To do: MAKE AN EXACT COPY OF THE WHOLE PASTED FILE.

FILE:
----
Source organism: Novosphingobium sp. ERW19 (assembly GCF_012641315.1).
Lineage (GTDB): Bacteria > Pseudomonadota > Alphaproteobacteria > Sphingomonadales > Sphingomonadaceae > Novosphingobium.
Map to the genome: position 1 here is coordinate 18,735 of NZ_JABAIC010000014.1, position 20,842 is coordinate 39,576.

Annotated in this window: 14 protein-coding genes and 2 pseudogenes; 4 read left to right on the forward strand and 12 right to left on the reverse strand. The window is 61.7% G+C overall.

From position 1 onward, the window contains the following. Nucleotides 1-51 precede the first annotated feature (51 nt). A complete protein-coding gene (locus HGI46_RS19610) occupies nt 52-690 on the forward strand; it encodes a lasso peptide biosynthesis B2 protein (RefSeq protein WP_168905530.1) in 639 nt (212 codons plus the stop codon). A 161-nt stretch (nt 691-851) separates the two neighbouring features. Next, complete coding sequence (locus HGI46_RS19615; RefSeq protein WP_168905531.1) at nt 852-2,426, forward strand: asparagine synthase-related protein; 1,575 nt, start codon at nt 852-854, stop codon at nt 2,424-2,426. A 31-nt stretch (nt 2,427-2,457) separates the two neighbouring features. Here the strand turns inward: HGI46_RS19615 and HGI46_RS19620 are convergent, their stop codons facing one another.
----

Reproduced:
Source organism: Novosphingobium sp. ERW19 (assembly GCF_012641315.1).
Lineage (GTDB): Bacteria > Pseudomonadota > Alphaproteobacteria > Sphingomonadales > Sphingomonadaceae > Novosphingobium.
Map to the genome: position 1 here is coordinate 18,735 of NZ_JABAIC010000014.1, position 20,842 is coordinate 39,576.

Annotated in this window: 14 protein-coding genes and 2 pseudogenes; 4 read left to right on the forward strand and 12 right to left on the reverse strand. The window is 61.7% G+C overall.

From position 1 onward, the window contains the following. Nucleotides 1-51 precede the first annotated feature (51 nt). A complete protein-coding gene (locus HGI46_RS19610) occupies nt 52-690 on the forward strand; it encodes a lasso peptide biosynthesis B2 protein (RefSeq protein WP_168905530.1) in 639 nt (212 codons plus the stop codon). A 161-nt stretch (nt 691-851) separates the two neighbouring features. Next, complete coding sequence (locus HGI46_RS19615; RefSeq protein WP_168905531.1) at nt 852-2,426, forward strand: asparagine synthase-related protein; 1,575 nt, start codon at nt 852-854, stop codon at nt 2,424-2,426. A 31-nt stretch (nt 2,427-2,457) separates the two neighbouring features. Here the strand turns inward: HGI46_RS19615 and HGI46_RS19620 are convergent, their stop codons facing one another.